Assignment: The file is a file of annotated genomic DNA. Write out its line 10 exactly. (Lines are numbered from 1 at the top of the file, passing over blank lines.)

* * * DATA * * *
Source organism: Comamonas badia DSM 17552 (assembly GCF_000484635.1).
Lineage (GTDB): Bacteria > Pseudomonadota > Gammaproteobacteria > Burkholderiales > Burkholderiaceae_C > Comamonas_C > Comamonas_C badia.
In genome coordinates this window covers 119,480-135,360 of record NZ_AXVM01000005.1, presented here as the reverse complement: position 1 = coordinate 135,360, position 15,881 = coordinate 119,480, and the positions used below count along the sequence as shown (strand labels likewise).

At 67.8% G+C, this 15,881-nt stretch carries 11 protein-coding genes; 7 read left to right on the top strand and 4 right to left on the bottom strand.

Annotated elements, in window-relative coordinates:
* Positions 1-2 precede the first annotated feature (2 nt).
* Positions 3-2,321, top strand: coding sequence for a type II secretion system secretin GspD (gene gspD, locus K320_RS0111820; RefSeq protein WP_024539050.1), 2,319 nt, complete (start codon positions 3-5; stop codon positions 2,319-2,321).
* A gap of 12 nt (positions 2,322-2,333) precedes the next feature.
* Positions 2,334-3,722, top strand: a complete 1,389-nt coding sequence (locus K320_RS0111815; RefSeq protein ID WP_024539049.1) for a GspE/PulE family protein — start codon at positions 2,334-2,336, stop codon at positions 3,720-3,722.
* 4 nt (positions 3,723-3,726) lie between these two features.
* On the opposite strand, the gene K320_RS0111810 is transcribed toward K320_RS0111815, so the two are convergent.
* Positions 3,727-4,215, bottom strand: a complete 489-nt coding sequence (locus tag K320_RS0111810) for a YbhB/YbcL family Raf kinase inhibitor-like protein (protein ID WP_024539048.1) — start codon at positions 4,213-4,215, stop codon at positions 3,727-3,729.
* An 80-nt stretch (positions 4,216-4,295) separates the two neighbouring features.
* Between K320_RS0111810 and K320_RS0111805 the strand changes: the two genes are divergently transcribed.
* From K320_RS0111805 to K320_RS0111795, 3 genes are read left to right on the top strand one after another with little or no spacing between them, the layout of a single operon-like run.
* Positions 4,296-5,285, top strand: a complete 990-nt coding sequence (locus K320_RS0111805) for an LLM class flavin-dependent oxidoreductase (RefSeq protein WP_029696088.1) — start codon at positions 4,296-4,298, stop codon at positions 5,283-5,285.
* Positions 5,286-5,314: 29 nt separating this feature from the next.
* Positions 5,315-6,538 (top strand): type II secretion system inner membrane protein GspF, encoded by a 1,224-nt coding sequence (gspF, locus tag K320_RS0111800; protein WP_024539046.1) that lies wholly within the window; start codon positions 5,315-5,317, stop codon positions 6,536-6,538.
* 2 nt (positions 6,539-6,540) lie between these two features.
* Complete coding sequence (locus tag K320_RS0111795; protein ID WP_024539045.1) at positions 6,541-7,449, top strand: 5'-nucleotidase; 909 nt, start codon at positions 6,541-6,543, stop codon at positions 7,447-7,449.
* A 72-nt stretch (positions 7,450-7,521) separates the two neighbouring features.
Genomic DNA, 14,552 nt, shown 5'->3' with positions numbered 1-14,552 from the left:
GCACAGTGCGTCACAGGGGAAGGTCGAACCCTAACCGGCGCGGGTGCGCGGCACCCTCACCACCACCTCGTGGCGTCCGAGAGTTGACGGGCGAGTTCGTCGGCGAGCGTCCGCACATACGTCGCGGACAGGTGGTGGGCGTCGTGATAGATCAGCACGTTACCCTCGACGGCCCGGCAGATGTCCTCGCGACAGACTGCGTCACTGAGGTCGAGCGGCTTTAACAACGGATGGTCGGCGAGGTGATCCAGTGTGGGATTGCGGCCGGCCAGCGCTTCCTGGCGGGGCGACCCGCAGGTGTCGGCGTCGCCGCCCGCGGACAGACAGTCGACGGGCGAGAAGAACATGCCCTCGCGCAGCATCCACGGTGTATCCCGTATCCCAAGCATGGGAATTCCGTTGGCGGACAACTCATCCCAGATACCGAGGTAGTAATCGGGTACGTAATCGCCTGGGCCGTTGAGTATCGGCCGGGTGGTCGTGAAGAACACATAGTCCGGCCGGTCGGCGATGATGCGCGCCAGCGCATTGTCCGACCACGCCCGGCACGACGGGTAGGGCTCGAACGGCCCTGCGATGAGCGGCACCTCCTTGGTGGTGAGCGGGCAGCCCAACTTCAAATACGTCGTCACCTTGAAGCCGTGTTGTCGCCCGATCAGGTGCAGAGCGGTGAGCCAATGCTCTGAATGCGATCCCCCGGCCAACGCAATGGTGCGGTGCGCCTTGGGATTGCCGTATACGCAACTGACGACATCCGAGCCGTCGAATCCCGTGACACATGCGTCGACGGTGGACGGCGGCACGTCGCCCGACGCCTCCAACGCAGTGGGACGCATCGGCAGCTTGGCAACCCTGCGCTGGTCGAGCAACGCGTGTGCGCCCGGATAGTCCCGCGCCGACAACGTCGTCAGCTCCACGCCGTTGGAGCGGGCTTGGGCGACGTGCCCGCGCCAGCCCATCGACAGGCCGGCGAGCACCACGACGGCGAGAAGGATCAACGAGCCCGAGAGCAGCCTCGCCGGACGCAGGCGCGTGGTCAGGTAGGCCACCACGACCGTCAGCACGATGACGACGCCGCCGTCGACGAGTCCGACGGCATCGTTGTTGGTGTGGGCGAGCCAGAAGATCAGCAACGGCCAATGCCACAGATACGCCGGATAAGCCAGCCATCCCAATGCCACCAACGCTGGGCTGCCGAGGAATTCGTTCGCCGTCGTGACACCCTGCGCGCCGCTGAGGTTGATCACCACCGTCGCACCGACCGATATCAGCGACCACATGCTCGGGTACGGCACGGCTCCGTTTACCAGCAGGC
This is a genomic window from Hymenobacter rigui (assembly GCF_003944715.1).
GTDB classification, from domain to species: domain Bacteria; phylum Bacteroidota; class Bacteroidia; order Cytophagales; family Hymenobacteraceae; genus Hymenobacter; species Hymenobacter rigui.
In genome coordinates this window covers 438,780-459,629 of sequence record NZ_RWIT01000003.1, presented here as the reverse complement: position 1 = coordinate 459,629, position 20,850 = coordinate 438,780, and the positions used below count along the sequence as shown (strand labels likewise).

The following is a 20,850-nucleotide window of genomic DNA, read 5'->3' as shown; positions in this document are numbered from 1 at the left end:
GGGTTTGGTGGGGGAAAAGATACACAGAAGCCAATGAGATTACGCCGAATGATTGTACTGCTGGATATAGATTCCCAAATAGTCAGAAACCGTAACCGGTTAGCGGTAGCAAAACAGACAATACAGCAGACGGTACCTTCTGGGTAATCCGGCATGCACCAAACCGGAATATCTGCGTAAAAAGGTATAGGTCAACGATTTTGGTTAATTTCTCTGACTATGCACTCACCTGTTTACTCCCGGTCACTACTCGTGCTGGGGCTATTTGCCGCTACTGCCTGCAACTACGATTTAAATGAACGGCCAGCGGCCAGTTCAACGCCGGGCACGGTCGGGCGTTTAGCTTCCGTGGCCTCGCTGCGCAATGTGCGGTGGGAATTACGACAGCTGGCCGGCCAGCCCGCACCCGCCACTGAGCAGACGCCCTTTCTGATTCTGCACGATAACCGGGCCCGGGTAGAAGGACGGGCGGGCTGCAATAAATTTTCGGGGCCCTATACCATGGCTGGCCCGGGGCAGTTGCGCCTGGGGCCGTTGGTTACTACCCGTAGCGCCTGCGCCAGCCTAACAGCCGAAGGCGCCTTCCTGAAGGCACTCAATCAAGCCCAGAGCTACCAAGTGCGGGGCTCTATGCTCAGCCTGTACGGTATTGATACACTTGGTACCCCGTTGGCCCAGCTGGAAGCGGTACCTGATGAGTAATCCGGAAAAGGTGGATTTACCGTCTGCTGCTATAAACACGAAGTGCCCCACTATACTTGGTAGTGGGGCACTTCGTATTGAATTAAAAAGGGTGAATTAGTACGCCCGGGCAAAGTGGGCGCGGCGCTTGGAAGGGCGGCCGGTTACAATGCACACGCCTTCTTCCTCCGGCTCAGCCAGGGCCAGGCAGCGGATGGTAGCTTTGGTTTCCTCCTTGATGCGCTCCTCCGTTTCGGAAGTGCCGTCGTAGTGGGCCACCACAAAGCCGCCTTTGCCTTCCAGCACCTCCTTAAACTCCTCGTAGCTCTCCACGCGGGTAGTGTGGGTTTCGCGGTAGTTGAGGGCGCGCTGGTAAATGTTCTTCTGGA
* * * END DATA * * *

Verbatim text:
* 4 nt (positions 3,723-3,726) lie between these two features.